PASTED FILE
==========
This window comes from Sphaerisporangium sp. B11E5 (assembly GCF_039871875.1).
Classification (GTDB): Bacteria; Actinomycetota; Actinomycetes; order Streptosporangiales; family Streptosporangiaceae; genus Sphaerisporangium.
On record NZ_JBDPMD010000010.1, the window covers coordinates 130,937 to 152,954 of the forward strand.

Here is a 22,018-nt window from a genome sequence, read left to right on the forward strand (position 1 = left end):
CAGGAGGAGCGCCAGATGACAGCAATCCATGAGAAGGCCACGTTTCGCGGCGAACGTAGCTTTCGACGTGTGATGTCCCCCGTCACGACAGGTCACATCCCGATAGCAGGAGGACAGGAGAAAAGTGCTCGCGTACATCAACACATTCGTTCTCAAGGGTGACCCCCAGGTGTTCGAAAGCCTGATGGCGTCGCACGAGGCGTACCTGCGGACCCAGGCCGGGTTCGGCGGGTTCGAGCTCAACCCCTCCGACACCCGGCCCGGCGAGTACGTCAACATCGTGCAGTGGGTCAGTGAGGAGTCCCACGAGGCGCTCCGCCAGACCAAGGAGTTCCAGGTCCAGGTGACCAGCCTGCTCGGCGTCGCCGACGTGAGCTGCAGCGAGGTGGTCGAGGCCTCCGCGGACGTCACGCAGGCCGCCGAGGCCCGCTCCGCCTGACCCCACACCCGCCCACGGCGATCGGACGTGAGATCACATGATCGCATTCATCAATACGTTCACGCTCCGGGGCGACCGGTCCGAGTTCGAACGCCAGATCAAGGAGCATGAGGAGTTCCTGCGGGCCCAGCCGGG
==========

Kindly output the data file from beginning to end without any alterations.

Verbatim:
This window comes from Sphaerisporangium sp. B11E5 (assembly GCF_039871875.1).
Classification (GTDB): Bacteria; Actinomycetota; Actinomycetes; order Streptosporangiales; family Streptosporangiaceae; genus Sphaerisporangium.
On record NZ_JBDPMD010000010.1, the window covers coordinates 130,937 to 152,954 of the forward strand.

Here is a 22,018-nt window from a genome sequence, read left to right on the forward strand (position 1 = left end):
CAGGAGGAGCGCCAGATGACAGCAATCCATGAGAAGGCCACGTTTCGCGGCGAACGTAGCTTTCGACGTGTGATGTCCCCCGTCACGACAGGTCACATCCCGATAGCAGGAGGACAGGAGAAAAGTGCTCGCGTACATCAACACATTCGTTCTCAAGGGTGACCCCCAGGTGTTCGAAAGCCTGATGGCGTCGCACGAGGCGTACCTGCGGACCCAGGCCGGGTTCGGCGGGTTCGAGCTCAACCCCTCCGACACCCGGCCCGGCGAGTACGTCAACATCGTGCAGTGGGTCAGTGAGGAGTCCCACGAGGCGCTCCGCCAGACCAAGGAGTTCCAGGTCCAGGTGACCAGCCTGCTCGGCGTCGCCGACGTGAGCTGCAGCGAGGTGGTCGAGGCCTCCGCGGACGTCACGCAGGCCGCCGAGGCCCGCTCCGCCTGACCCCACACCCGCCCACGGCGATCGGACGTGAGATCACATGATCGCATTCATCAATACGTTCACGCTCCGGGGCGACCGGTCCGAGTTCGAACGCCAGATCAAGGAGCATGAGGAGTTCCTGCGGGCCCAGCCGGG